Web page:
5. Trade Says:

    Hey Kelly, Jonathan, Thanks for the comments. Glad you enjoyed the strip today. Those silly airplanes. :)

  6. Phil Says:

    I have enjoyed Zip and Lil’ Bit since the first story; this is a continually engaging and well-drawn comic. Watchmen: the only way it is going to work, in my opinion, is if they have every separate storyline running simultaneously on screen. And since that isn’t going to happen, it will probably be eviscerated and turned into a dumb ‘search for the bad guy’ group superhero film. Watchmen is even less filmable than V for Vendetta, which was lobotomised and sent out, drooling, into cinemas.

  7. Danny Burleson Says:

    Logistically, if you look all the plots and subplots of Watchmen, it’s the Black Freighter that ties it all together. But, realistically, I think that would be the first thing to get chopped for time when looking at the big picture.

    I personally think the best thing they could do to make for a happy medium between length and fan-service, is to make the Black Freighter story anyway (either filmed live or 2-D animated; NOT 3-D) and make it a DVD-only “branching mode” sub-feature that plays the scenes at appropriate times throughout the movie. That way non-fans don’t have to sit in the theatre for 4+ hours just for the sake of “getting the whole story” and fans still get the payoff they deserve.

    Either that, or open with this disclaimer: The following film is based on a lengthy graphic novel. We tried to cram the story into less than 120 minutes and probably didn’t succeed. After viewing this film, we encourage you to buy “Absolute Watchmen” or borrow it from your local library to understand what’s going really on. Otherwise, Alan Moore will stalk you.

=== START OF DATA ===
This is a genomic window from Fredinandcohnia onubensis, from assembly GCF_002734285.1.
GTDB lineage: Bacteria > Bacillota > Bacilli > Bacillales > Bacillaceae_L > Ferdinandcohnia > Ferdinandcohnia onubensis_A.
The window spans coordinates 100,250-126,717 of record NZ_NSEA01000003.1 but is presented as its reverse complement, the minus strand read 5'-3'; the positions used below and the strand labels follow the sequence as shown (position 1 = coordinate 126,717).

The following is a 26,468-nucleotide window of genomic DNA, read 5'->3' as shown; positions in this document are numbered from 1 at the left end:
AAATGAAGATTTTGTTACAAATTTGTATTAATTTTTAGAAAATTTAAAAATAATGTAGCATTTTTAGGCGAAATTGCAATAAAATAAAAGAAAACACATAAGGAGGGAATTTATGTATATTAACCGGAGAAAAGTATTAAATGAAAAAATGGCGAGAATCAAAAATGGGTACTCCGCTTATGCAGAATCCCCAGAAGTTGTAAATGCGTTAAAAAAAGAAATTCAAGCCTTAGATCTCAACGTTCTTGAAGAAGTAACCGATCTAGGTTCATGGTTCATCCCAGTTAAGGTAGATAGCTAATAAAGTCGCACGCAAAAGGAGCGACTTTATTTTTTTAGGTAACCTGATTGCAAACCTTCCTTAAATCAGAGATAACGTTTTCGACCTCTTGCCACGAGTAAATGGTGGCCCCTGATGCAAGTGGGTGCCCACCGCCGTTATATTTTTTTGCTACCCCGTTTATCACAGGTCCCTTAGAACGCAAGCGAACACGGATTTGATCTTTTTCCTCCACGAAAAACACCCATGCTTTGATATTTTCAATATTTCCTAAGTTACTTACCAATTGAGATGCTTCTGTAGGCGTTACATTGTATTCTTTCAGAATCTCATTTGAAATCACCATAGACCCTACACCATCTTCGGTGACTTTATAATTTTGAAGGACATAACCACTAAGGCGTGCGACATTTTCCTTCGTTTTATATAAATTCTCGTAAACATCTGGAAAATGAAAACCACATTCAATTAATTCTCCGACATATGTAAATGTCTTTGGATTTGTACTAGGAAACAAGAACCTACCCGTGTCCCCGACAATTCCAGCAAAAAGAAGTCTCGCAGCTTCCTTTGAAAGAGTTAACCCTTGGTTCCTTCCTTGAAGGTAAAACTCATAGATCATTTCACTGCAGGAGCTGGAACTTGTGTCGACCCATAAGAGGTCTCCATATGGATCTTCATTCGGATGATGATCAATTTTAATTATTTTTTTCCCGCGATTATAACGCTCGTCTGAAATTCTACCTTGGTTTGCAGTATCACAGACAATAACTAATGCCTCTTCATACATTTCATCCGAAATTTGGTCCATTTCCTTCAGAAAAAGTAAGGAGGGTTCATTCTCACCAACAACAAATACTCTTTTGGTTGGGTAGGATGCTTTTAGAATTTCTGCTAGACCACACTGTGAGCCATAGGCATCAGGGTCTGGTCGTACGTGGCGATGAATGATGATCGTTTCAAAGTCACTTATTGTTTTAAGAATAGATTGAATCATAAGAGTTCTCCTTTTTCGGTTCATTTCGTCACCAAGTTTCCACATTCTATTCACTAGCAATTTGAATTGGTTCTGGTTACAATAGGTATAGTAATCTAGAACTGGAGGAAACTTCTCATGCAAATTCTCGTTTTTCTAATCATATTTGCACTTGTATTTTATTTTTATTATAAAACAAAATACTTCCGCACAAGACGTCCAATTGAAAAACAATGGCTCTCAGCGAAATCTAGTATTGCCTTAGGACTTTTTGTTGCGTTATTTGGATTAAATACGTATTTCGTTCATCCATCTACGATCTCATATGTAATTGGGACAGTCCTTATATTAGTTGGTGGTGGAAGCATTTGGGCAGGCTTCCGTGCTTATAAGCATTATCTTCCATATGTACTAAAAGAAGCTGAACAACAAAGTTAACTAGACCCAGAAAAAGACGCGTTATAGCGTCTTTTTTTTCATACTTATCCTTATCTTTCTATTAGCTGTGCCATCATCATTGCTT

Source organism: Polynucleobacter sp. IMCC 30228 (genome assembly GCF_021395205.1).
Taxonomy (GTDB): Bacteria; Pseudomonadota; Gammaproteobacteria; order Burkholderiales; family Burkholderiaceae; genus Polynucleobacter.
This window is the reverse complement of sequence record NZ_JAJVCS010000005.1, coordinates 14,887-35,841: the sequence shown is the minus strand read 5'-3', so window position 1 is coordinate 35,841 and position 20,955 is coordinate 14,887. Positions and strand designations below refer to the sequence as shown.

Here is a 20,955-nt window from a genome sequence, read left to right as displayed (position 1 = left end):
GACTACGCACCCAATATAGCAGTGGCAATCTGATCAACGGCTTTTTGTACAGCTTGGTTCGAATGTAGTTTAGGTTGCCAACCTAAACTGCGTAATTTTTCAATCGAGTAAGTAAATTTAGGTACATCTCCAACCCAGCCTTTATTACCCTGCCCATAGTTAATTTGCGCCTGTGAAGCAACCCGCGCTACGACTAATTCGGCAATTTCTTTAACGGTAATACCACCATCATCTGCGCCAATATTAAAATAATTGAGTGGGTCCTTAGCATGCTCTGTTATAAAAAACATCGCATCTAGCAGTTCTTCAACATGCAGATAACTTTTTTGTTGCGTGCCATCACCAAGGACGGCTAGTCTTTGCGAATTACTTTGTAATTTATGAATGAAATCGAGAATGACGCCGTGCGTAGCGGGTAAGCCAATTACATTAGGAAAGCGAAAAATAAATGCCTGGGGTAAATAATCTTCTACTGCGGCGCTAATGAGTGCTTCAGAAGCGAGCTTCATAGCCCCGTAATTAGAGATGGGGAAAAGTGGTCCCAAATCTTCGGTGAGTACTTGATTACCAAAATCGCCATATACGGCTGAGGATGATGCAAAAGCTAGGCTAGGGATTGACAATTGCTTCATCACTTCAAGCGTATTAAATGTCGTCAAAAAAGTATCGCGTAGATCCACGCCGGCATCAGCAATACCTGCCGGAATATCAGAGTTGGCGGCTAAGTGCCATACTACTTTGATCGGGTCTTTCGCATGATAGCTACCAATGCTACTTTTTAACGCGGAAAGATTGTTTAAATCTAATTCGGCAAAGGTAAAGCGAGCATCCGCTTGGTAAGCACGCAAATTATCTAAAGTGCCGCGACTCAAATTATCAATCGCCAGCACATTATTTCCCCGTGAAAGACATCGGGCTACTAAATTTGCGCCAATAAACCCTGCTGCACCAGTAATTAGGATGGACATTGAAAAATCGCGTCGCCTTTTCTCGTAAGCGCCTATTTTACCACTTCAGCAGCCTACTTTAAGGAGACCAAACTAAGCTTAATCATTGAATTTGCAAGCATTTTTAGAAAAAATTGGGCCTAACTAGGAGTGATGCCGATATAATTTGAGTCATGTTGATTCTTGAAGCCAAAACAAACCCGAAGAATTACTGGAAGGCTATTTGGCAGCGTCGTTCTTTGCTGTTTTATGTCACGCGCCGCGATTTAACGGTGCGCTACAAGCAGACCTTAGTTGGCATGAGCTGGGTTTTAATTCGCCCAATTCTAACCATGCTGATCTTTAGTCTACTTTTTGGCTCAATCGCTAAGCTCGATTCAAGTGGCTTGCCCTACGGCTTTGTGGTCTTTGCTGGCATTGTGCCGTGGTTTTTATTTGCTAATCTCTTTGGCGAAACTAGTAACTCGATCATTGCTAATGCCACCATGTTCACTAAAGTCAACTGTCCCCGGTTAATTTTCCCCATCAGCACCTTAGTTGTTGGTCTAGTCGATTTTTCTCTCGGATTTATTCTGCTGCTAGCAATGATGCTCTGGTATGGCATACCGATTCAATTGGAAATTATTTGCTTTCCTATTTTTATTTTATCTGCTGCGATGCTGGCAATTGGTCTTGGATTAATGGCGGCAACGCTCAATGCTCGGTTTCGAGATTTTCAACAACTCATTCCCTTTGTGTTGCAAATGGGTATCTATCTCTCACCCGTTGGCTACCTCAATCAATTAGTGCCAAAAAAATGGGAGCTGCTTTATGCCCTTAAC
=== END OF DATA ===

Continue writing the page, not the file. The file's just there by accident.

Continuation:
8. Trade Says:

    Hey Phil. Nice to hear from you, and thanks for the props. :)

    You and Danny make really good points about them having to chop quite a bit of that story up to make it movie length. Sadly, I bet you’re right in that the Black Freighter won’t make the cut (anyone knowing different feel free to holler).

    On another note, do you think they’ll stay true to the comic version of Dr. Manhattan’s costume?

  9. Danny Burleson Says:

    HA! Considering it’s the same director as “300″, except for maybe an implied scene or a, um, ‘rear shot’, methinks he will wear those black shorts throughout.

    And now I can’t help but think anyone who hasn’t read Watchmen yet, isn’t going to now. lol

  10. mike Says:

    that star maker is the most awesomest thing ever.

  11. Daniel Ted Feliciano Says:

    I’m jealous already.

  12. Trade Says:

    Hey Mike, Daniel, Good to hear from you. I agree. I need one of the star-makers too.

  13. Laurie Jones Says:

    Folding paper, specially paper airplanes, is a fun activity that can be shared by the entire family. Boys and girls, young or old. It doesn’t really matter. It also teaches you about aerodynamics. There are 50 paper airplanes at